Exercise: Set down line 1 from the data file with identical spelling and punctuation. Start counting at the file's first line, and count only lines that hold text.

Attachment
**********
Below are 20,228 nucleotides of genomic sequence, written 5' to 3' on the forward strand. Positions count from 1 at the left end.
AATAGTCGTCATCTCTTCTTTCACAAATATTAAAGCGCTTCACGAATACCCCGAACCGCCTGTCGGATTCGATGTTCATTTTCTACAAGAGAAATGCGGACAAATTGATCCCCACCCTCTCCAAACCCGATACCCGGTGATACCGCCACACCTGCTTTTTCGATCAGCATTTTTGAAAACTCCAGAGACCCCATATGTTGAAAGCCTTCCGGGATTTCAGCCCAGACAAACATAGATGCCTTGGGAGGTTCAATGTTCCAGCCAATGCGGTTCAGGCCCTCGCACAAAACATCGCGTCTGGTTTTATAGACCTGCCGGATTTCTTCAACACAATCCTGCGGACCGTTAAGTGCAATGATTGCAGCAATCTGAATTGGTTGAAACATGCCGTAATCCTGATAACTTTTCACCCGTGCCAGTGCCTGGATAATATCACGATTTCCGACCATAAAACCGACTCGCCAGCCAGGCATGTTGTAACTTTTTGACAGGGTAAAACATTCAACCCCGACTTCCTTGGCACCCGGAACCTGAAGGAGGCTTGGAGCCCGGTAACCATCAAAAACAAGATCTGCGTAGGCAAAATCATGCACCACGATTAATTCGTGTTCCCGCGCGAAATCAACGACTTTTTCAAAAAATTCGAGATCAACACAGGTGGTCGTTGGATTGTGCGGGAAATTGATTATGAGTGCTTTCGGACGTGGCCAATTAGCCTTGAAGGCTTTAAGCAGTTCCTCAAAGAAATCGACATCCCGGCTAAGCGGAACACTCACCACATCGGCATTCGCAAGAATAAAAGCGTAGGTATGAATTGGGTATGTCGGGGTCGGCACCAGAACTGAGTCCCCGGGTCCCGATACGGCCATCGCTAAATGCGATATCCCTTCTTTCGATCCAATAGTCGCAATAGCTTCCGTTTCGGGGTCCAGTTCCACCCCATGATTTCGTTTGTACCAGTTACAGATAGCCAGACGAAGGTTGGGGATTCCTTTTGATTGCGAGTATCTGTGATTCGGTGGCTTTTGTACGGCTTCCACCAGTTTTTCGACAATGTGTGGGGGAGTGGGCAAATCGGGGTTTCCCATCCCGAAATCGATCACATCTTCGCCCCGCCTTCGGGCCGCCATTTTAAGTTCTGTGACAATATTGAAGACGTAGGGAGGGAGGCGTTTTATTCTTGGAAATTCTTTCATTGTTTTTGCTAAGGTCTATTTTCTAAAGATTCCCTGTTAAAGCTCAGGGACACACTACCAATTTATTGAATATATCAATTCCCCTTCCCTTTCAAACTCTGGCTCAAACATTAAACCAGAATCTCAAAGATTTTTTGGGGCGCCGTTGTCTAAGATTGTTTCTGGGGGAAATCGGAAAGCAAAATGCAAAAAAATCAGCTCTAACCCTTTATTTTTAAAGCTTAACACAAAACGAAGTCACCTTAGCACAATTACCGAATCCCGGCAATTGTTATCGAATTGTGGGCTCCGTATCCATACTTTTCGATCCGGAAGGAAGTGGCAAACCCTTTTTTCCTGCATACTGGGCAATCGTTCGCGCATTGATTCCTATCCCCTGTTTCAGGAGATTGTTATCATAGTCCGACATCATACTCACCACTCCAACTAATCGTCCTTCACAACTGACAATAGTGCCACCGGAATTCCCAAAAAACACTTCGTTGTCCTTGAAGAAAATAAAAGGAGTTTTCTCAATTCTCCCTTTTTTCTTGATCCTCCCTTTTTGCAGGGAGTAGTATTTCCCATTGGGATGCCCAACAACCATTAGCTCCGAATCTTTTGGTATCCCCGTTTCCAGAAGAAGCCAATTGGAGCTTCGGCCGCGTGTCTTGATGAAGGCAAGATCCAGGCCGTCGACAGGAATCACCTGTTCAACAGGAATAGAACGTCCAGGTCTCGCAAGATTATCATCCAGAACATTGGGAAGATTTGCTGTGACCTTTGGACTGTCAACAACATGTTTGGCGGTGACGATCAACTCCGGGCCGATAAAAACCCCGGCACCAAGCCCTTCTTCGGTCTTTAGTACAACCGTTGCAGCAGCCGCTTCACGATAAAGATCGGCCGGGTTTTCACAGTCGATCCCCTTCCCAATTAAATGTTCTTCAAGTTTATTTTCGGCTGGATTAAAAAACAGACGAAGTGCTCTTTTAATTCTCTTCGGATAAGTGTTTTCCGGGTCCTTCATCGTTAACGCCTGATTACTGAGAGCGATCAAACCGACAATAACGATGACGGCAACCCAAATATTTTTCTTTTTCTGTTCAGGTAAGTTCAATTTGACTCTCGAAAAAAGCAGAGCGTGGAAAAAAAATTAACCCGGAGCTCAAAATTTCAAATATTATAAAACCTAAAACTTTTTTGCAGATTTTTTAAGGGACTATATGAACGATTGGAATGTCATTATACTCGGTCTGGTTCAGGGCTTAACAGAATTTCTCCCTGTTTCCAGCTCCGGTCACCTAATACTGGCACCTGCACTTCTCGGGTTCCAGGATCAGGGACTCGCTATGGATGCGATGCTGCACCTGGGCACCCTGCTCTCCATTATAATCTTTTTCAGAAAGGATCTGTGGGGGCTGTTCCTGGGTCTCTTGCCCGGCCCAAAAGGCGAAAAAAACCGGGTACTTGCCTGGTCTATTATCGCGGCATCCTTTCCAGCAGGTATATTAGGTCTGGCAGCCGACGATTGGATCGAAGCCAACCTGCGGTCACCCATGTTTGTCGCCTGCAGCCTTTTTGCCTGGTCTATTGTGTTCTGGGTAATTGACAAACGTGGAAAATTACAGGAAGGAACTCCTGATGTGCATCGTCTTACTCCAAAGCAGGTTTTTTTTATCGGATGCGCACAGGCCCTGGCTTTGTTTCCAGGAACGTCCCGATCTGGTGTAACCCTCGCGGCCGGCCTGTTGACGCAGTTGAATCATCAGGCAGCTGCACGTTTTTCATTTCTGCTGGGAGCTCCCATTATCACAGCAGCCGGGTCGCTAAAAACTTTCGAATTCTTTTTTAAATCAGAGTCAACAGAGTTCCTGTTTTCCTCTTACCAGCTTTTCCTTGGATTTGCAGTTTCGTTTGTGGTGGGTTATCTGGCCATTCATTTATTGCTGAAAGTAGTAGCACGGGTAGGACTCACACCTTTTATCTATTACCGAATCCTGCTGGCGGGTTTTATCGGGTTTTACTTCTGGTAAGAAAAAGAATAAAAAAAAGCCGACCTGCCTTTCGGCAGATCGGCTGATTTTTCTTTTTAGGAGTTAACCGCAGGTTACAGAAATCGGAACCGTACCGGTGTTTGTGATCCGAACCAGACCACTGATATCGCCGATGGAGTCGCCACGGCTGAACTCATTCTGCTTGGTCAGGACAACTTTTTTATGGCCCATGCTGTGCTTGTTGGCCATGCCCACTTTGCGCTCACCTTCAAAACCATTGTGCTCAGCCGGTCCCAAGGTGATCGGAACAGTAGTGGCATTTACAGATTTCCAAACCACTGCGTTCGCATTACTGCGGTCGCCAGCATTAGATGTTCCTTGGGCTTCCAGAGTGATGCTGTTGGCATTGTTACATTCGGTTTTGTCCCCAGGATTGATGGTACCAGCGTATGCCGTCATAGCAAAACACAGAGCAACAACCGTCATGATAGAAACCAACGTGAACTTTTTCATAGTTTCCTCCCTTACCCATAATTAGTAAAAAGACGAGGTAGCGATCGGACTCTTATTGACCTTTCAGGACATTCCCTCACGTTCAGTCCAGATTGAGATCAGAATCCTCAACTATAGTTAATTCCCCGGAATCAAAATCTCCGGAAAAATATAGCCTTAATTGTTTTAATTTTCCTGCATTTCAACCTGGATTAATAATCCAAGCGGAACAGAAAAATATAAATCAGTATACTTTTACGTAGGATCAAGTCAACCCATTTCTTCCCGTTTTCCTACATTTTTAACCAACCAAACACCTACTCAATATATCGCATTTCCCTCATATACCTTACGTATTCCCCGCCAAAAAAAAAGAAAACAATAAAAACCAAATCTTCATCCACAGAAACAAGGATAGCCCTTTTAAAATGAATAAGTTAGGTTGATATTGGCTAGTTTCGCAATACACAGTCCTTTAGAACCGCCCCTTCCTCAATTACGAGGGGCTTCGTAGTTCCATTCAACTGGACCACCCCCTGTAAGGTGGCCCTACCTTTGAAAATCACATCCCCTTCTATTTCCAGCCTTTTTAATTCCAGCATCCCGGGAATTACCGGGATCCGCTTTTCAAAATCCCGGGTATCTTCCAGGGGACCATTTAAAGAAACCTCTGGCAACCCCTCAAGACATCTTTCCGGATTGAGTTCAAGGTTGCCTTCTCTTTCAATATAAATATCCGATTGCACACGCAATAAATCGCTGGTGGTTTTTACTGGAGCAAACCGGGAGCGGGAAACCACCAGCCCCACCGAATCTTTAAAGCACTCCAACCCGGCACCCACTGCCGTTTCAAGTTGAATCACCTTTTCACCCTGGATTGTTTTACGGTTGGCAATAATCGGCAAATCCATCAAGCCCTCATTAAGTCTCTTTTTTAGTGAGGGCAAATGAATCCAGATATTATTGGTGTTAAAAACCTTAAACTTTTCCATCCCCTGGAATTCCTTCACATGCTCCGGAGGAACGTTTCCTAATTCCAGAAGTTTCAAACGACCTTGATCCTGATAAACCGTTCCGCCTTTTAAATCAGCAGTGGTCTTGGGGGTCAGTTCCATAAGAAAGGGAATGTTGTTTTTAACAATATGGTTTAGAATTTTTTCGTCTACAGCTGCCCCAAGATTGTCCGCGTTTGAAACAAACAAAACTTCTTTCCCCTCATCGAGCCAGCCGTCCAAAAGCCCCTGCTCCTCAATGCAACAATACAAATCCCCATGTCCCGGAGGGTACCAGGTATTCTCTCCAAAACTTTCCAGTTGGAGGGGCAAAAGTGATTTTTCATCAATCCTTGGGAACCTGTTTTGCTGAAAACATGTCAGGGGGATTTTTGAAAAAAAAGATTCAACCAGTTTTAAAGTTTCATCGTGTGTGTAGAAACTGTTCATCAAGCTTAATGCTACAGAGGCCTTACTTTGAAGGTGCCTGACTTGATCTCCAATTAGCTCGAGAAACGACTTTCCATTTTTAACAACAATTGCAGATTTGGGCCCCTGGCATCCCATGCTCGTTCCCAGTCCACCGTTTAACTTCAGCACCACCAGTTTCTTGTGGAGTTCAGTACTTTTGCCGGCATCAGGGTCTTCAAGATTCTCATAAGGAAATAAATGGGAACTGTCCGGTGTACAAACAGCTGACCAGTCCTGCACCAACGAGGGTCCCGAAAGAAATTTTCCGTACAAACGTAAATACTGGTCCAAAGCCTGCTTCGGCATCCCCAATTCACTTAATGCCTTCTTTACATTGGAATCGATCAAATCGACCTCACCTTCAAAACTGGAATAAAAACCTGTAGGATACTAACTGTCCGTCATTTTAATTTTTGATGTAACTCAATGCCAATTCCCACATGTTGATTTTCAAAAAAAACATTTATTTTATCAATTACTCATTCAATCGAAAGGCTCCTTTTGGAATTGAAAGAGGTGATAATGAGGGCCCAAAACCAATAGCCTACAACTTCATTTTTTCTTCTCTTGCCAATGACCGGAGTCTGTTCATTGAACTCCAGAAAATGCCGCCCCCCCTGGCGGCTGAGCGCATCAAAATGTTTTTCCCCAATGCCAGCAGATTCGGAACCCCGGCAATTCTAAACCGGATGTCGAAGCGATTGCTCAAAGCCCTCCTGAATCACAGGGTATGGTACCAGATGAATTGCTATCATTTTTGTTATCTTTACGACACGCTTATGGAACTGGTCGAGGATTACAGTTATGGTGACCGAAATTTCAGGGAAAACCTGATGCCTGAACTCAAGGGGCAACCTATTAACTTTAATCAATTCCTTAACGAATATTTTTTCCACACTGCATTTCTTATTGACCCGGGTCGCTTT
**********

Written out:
Below are 20,228 nucleotides of genomic sequence, written 5' to 3' on the forward strand. Positions count from 1 at the left end.